|December 11, 2013|
Fukushima Investigator Says Atomic Power Needs Global Black Box
|The global atomic power industry needs to share cross-border information to prevent nuclear accidents, replicating the transparency of international air-traffic control, said the head of the investigation into Japan's Fukushima disaster. |
Nuclear plant operators and regulators need an international common language and standard for investigating and preventing disasters, Kiyoshi Kurokawa, who headed the Fukushima Nuclear Accident Independent Investigation Commission, said in an interview on Dec. 5 in Tokyo.
The airline industry offers a model in the use of flight and voice data recorders, known as black boxes, as a globally accepted means of recording and investigating accidents, he said. The transparency derived from intrusive international oversight in the nuclear industry is necessary to prevent the collusion that contributed to the Fukushima disaster, Kurokawa said. That isn't happening yet with Japan's regulator.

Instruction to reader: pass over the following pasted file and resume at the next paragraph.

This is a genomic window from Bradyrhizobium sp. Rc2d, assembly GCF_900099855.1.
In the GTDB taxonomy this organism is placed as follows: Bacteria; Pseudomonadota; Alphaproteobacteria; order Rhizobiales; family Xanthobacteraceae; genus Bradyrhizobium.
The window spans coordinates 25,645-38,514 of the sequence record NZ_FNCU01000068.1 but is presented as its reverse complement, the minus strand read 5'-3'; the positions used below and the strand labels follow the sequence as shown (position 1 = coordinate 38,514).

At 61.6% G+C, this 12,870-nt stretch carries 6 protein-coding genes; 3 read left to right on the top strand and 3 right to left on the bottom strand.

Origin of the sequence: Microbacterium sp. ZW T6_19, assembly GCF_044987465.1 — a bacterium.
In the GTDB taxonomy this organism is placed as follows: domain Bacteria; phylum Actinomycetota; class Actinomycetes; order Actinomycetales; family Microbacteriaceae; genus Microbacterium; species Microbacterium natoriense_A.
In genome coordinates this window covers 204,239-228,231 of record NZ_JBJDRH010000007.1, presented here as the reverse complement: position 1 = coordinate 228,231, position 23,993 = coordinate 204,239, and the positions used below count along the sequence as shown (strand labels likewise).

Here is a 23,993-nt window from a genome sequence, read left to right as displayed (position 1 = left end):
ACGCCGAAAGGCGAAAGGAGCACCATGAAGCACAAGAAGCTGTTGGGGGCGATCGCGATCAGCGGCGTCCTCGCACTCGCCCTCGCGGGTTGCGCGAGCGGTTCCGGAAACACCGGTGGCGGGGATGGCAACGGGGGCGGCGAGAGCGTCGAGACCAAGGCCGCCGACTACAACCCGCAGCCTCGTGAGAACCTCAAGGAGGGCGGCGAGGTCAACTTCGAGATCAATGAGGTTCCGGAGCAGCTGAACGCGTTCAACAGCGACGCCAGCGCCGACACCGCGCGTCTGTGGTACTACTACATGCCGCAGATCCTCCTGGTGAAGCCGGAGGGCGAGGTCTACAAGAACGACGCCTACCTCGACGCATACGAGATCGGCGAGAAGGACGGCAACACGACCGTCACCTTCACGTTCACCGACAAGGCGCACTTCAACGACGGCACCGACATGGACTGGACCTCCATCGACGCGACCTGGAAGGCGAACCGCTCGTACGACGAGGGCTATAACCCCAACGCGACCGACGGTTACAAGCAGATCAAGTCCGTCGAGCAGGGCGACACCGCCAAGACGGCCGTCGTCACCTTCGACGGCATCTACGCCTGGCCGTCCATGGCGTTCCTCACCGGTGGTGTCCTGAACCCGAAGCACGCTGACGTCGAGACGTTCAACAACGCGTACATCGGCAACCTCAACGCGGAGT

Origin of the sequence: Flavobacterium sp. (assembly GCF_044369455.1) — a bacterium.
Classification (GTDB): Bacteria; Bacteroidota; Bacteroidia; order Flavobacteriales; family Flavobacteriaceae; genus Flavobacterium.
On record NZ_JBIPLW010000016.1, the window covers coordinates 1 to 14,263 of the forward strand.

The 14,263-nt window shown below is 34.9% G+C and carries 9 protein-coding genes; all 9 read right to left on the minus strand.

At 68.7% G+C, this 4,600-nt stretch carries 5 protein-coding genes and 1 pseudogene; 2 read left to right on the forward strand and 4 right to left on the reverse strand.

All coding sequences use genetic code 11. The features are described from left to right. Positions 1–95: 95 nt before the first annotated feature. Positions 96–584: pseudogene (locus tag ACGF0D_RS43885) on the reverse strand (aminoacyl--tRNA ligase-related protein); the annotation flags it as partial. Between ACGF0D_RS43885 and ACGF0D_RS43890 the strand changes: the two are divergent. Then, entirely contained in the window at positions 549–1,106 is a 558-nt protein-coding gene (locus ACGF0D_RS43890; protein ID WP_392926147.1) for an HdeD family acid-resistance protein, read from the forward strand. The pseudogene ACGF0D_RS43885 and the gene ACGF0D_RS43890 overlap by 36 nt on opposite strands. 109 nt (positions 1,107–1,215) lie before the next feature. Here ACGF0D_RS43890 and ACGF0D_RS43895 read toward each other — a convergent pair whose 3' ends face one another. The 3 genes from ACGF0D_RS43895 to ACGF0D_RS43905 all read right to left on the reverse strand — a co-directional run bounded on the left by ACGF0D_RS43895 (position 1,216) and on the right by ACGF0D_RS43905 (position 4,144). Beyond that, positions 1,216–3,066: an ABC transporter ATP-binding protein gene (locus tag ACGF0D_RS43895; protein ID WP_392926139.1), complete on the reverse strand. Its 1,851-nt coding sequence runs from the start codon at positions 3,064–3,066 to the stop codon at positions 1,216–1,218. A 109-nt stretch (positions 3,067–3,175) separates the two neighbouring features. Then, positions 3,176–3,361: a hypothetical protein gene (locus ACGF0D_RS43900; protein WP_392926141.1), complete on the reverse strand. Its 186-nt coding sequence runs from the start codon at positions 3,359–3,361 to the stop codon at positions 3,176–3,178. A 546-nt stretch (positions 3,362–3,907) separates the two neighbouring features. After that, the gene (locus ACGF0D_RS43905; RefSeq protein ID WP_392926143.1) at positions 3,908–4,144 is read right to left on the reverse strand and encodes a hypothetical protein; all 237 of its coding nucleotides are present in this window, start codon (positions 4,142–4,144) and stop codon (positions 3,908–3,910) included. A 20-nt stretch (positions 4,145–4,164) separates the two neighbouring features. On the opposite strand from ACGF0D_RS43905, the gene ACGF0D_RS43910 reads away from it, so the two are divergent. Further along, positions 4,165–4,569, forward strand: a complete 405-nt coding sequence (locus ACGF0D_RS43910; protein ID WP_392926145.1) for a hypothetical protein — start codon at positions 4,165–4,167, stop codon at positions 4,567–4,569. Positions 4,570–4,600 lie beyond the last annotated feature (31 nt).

"Japan's Nuclear Regulation Authority seems very isolated" not only from the domestic power industry but also from counterparts abroad, he said. "Isolation in one nation is a very dangerous thing."
Kurokawa, 77, a professor at the National Graduate Institute for Policy in Tokyo, was special adviser to the cabinet and Japan's representative at the World Health Organization. He is the former dean at Tokai University School of Medicine and professor at Tokyo University School of Medicine and the medical school at the University of California at Los Angeles.
He led the six-month investigation into the March 2011 earthquake and tsunami that caused reactor meltdowns at Tokyo Electric Power Co. (9501)'s Dai-Ichi atomic station 150 miles (240 kilometers) north of Tokyo.
He won wide-ranging subpoena powers, giving his team of 10 commissioners unprecedented authority to conduct the investigation. He also insisted on public hearings, which saw former Prime Minister Naoto Kan and Tokyo Electric's then-President Masataka Shimizu offer conflicting accounts of the disaster response.